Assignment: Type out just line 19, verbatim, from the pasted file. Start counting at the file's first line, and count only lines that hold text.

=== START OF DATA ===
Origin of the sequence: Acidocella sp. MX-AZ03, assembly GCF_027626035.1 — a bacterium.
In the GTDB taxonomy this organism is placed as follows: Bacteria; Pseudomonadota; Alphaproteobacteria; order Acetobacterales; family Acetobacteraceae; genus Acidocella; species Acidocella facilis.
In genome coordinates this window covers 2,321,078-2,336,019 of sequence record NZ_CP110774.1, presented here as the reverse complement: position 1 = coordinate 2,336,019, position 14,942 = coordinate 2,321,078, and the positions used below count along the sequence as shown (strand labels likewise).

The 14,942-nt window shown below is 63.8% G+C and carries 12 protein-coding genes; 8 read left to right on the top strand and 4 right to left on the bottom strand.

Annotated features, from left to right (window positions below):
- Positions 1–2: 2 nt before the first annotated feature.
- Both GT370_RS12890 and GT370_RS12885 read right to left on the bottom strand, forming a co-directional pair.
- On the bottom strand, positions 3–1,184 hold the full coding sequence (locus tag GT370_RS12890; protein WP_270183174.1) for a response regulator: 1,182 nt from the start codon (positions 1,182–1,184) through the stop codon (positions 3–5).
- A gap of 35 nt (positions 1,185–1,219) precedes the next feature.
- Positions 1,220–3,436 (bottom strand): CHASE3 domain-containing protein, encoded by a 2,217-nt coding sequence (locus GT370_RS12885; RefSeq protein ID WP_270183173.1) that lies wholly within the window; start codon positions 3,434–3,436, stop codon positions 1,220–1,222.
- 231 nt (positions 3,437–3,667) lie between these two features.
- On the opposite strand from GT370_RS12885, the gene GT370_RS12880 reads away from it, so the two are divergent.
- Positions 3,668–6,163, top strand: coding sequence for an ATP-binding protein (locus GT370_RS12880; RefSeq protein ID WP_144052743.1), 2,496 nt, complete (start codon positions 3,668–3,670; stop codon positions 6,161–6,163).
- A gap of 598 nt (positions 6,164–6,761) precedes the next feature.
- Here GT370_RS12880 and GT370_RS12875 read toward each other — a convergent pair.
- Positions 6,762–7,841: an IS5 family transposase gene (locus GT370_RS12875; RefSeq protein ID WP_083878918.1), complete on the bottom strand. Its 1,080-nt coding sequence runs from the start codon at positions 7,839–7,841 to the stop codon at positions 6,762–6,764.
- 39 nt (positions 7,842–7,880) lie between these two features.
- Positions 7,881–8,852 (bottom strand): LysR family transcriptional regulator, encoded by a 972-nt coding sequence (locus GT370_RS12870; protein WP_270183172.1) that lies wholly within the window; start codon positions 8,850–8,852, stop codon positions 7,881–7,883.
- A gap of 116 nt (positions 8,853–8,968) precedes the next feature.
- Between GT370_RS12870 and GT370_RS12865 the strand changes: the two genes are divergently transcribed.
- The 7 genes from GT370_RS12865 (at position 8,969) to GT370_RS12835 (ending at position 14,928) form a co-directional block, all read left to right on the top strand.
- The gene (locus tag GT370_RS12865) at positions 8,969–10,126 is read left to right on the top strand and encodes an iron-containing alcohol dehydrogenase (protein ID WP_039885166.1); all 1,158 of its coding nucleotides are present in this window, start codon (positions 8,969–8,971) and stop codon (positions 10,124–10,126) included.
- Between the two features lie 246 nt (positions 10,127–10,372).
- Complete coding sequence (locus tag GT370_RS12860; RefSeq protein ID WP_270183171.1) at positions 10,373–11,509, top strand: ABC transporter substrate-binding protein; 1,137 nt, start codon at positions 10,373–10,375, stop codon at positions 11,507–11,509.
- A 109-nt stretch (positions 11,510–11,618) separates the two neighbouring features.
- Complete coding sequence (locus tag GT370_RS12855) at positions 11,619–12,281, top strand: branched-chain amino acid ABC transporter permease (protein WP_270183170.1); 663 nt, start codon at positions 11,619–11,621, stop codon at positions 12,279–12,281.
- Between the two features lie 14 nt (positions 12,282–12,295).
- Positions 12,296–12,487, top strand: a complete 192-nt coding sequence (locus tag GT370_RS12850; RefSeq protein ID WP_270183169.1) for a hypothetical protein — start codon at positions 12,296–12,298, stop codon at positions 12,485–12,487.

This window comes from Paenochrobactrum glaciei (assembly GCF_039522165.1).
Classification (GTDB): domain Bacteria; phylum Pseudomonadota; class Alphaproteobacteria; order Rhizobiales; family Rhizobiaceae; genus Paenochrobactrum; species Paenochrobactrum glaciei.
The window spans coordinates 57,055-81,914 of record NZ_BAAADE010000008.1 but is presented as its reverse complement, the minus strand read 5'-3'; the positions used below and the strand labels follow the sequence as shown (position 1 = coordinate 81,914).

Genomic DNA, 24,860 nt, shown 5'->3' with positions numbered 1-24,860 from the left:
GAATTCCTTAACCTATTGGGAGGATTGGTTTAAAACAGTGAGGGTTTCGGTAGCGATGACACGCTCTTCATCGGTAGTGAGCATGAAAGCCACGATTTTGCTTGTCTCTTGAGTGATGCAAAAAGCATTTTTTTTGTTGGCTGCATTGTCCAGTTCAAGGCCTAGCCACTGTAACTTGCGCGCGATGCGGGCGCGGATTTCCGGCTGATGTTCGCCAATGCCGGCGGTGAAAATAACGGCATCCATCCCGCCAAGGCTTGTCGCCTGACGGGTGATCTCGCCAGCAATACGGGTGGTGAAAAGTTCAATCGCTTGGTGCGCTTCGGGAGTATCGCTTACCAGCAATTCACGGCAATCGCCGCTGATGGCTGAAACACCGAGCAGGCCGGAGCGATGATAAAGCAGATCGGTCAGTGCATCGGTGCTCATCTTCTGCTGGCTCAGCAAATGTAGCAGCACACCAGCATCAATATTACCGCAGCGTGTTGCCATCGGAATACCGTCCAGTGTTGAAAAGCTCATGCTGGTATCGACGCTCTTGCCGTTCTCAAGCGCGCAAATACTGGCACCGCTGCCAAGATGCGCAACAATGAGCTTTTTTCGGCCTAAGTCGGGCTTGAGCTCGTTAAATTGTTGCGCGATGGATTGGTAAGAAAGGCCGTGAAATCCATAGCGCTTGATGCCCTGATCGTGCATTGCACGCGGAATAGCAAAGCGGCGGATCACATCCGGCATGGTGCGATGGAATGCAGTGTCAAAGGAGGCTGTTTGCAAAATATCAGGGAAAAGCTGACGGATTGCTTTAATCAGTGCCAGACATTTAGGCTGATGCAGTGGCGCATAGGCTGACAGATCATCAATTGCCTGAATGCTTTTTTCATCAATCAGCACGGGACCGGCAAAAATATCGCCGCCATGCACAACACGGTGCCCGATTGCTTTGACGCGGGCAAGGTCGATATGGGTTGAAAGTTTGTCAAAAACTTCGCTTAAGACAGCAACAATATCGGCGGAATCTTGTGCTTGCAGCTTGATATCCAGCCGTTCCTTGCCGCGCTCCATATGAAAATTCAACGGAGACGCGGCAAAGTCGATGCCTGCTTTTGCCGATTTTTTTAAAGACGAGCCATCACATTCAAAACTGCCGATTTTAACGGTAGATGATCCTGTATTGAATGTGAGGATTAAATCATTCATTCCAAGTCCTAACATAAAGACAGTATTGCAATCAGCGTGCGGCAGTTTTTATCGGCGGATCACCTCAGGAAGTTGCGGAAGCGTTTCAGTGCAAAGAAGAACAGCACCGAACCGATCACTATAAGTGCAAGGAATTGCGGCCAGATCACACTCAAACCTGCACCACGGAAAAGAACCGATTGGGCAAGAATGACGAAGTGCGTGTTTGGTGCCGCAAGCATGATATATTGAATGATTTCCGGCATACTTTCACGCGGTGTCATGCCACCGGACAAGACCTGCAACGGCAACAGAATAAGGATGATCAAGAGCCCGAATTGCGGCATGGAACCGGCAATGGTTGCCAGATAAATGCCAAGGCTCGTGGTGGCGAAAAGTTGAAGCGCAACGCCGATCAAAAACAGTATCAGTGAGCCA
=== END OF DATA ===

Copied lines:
- A gap of 116 nt (positions 8,853–8,968) precedes the next feature.